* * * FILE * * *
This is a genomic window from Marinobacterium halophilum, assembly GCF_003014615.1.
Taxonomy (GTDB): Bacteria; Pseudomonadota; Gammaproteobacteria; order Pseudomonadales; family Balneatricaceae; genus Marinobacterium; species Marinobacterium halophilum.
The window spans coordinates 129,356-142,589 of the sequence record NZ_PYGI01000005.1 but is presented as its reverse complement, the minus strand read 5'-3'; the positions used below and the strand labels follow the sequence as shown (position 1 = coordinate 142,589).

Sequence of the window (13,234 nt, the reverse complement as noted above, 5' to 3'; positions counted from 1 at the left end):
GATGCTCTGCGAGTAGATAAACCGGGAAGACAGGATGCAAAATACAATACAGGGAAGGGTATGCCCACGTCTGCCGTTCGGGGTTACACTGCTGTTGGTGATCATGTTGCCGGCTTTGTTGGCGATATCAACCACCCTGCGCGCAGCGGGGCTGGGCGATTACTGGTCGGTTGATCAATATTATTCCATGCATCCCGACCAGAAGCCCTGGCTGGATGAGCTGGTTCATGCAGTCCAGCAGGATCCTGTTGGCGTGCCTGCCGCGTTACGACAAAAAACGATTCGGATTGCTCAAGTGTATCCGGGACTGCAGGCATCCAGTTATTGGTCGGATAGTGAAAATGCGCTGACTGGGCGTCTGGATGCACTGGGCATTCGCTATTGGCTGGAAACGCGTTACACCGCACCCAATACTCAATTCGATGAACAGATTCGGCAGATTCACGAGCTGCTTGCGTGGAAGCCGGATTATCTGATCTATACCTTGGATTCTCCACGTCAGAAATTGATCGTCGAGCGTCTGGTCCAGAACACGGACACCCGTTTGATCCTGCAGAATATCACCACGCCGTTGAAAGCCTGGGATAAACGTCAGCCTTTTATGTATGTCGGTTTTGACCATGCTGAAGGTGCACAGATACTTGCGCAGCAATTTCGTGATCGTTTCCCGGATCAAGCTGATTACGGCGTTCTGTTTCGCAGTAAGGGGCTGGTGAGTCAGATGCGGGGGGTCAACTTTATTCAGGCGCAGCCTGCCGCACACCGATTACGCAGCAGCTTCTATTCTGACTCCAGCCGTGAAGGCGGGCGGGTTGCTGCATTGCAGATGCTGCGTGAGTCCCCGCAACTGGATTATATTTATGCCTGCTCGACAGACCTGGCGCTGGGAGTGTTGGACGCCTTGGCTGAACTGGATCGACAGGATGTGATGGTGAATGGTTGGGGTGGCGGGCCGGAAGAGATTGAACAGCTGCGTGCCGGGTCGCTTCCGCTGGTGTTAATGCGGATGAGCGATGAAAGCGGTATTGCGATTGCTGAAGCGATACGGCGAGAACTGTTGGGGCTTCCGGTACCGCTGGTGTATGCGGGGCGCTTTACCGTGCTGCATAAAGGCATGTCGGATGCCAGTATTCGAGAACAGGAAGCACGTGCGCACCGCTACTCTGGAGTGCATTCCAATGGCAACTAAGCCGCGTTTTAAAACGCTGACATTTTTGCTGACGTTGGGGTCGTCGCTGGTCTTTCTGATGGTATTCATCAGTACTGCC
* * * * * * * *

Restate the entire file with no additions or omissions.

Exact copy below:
This is a genomic window from Marinobacterium halophilum, assembly GCF_003014615.1.
Taxonomy (GTDB): Bacteria; Pseudomonadota; Gammaproteobacteria; order Pseudomonadales; family Balneatricaceae; genus Marinobacterium; species Marinobacterium halophilum.
The window spans coordinates 129,356-142,589 of the sequence record NZ_PYGI01000005.1 but is presented as its reverse complement, the minus strand read 5'-3'; the positions used below and the strand labels follow the sequence as shown (position 1 = coordinate 142,589).

Sequence of the window (13,234 nt, the reverse complement as noted above, 5' to 3'; positions counted from 1 at the left end):
GATGCTCTGCGAGTAGATAAACCGGGAAGACAGGATGCAAAATACAATACAGGGAAGGGTATGCCCACGTCTGCCGTTCGGGGTTACACTGCTGTTGGTGATCATGTTGCCGGCTTTGTTGGCGATATCAACCACCCTGCGCGCAGCGGGGCTGGGCGATTACTGGTCGGTTGATCAATATTATTCCATGCATCCCGACCAGAAGCCCTGGCTGGATGAGCTGGTTCATGCAGTCCAGCAGGATCCTGTTGGCGTGCCTGCCGCGTTACGACAAAAAACGATTCGGATTGCTCAAGTGTATCCGGGACTGCAGGCATCCAGTTATTGGTCGGATAGTGAAAATGCGCTGACTGGGCGTCTGGATGCACTGGGCATTCGCTATTGGCTGGAAACGCGTTACACCGCACCCAATACTCAATTCGATGAACAGATTCGGCAGATTCACGAGCTGCTTGCGTGGAAGCCGGATTATCTGATCTATACCTTGGATTCTCCACGTCAGAAATTGATCGTCGAGCGTCTGGTCCAGAACACGGACACCCGTTTGATCCTGCAGAATATCACCACGCCGTTGAAAGCCTGGGATAAACGTCAGCCTTTTATGTATGTCGGTTTTGACCATGCTGAAGGTGCACAGATACTTGCGCAGCAATTTCGTGATCGTTTCCCGGATCAAGCTGATTACGGCGTTCTGTTTCGCAGTAAGGGGCTGGTGAGTCAGATGCGGGGGGTCAACTTTATTCAGGCGCAGCCTGCCGCACACCGATTACGCAGCAGCTTCTATTCTGACTCCAGCCGTGAAGGCGGGCGGGTTGCTGCATTGCAGATGCTGCGTGAGTCCCCGCAACTGGATTATATTTATGCCTGCTCGACAGACCTGGCGCTGGGAGTGTTGGACGCCTTGGCTGAACTGGATCGACAGGATGTGATGGTGAATGGTTGGGGTGGCGGGCCGGAAGAGATTGAACAGCTGCGTGCCGGGTCGCTTCCGCTGGTGTTAATGCGGATGAGCGATGAAAGCGGTATTGCGATTGCTGAAGCGATACGGCGAGAACTGTTGGGGCTTCCGGTACCGCTGGTGTATGCGGGGCGCTTTACCGTGCTGCATAAAGGCATGTCGGATGCCAGTATTCGAGAACAGGAAGCACGTGCGCACCGCTACTCTGGAGTGCATTCCAATGGCAACTAAGCCGCGTTTTAAAACGCTGACATTTTTGCTGACGTTGGGGTCGTCGCTGGTCTTTCTGATGGTATTCATCAGTACTGCC